Protecting the Desert Princess

By: Carol Marinelli


‘PRINCESS LAYLA, are you excited to be…?’

Layla patiently waited as the little girl on her computer screen faltered while choosing her words. By video link Layla was being beamed into the classrooms of the girls and young women of Ishla. Each class took an hour and, by working hard, Layla managed to get to each classroom once a month. Here she encouraged the children to converse in English and to work harder on their schoolwork, and it was proving a huge success.

‘Princess Layla.’ The little girl tried again. ‘Are you excited that you will travel to Australia with Prince Zahid and Princess Trinity on their honeymoon?’

At the word ‘honeymoon’ the class exploded into a fit of giggles and Layla did her best not to join in with them. This class consisted of ten-year-old girls and they were all terribly excited that the handsome Prince Zahid had married the English lady Trinity, and they were all only too happy to talk about weddings.

And honeymoons!

‘Well done,’ Layla said to the little girl when the laughter had died down. ‘You asked your question beautifully. Yes, I am very excited that I shall be joining my brother and his bride in Sydney, Australia. Did you know that you are my final class before we leave on the royal plane tonight?’

Zahid and Trinity’s wedding had been beautiful, and the whole of Ishla had joined in the celebrations, even though the shocking news had hit, just before the wedding, that Trinity was already pregnant.

Layla’s rule was that so long as questions were politely asked she would answer as best she could. Some of the questions, though, about Trinity’s pregnancy, had been more than awkward—and not just because the subject in Ishla was sensitive. Layla simply hadn’t known the answers, and had begun to understand just how naïve she was.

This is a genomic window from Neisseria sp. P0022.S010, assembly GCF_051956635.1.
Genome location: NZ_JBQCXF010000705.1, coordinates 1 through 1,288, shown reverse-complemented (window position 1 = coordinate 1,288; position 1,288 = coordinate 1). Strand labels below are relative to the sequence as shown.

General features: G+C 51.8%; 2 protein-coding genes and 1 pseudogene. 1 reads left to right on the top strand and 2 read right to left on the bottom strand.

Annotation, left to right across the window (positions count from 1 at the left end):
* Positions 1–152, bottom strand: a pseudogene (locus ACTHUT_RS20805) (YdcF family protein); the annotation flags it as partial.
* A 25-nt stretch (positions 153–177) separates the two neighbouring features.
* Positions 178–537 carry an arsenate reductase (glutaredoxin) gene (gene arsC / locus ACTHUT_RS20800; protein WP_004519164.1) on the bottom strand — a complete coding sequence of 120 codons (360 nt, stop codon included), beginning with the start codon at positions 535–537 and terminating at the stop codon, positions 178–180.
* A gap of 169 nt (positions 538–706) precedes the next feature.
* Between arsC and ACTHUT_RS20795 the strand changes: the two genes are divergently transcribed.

Layla craved knowledge.

She had long dreamt of a world outside the palace walls.

Before Zahid had even known who his bride was he had agreed to allow Layla to accompany him on his honeymoon. As a future king Zahid could not be expected to entertain his wife all day, and of course it had been assumed that his bride would need a companion.

They were so deeply in love, though, that perhaps they would prefer to be holidaying alone—but there was no way Layla was going to give up her first and only trip out of Ishla.

Guilt gripped her.

Not because she might prove a bit of an imposition for a couple in love—instead the guilt was for what Layla was secretly planning to do when she got to Australia.

‘Princess Layla, are you scared?’ another little girl asked.

‘A little.’ Layla spoke a guarded version of her truth. ‘After all, I have never been out of Ishla, and so I don’t really know what to expect, but I am also very excited. It is going to be a huge adventure for me and I have been looking forward to it for a very long time.’

‘Princess Layla…’

All hands were raised. Her students adored her. They always did their homework now, just for the chance to speak with their princess each month. There were a lot of questions, but Layla’s father, King Fahid, wanted to speak with Layla before she left and so she brought things to a close.

‘Now,’ Layla said to the students, ‘there is no more time for questions. Instead it is time for you all to wish me a safe journey.’

She smiled at their voices as they did just that.

‘Will you miss us?’ they asked.

Layla held up her finger and thumb and held them a small distance apart. ‘This much,’ she said. As they all moaned their protests Layla stretched out her arms as wide as she could reach. ‘Or perhaps this much! All of you know that I will miss you to the moon and back.’

She would miss them very much, Layla thought a little while later, as she lay on her bed on her stomach, going through her computer and checking and rechecking details for the very last time.

Would her father even let her teach them again, after she—?

Layla halted her thought processes; she could not allow herself to think like that now. Whatever the consequences to her actions, Layla had long ago decided that she was prepared to bear them.

One week of freedom would be worth whatever punishment her father would serve out for her.

Layla was petrified about taking a taxi alone in Australia, but she had watched little clips on her computer over and over and was as certain as she could be that she knew what to do.

How she loved her computer!

King Fahid was getting older and, though no one in Ishla must know, he was seriously ill, so perhaps had not investigated Layla’s teaching aid quite as thoroughly as he once would have. Fahid did not really understand the access to the world that the computer gave his daughter. Layla lived a very protected life and wasn’t even allowed a phone—she had never seen a television.

Hot Read

Last Updated


Top Books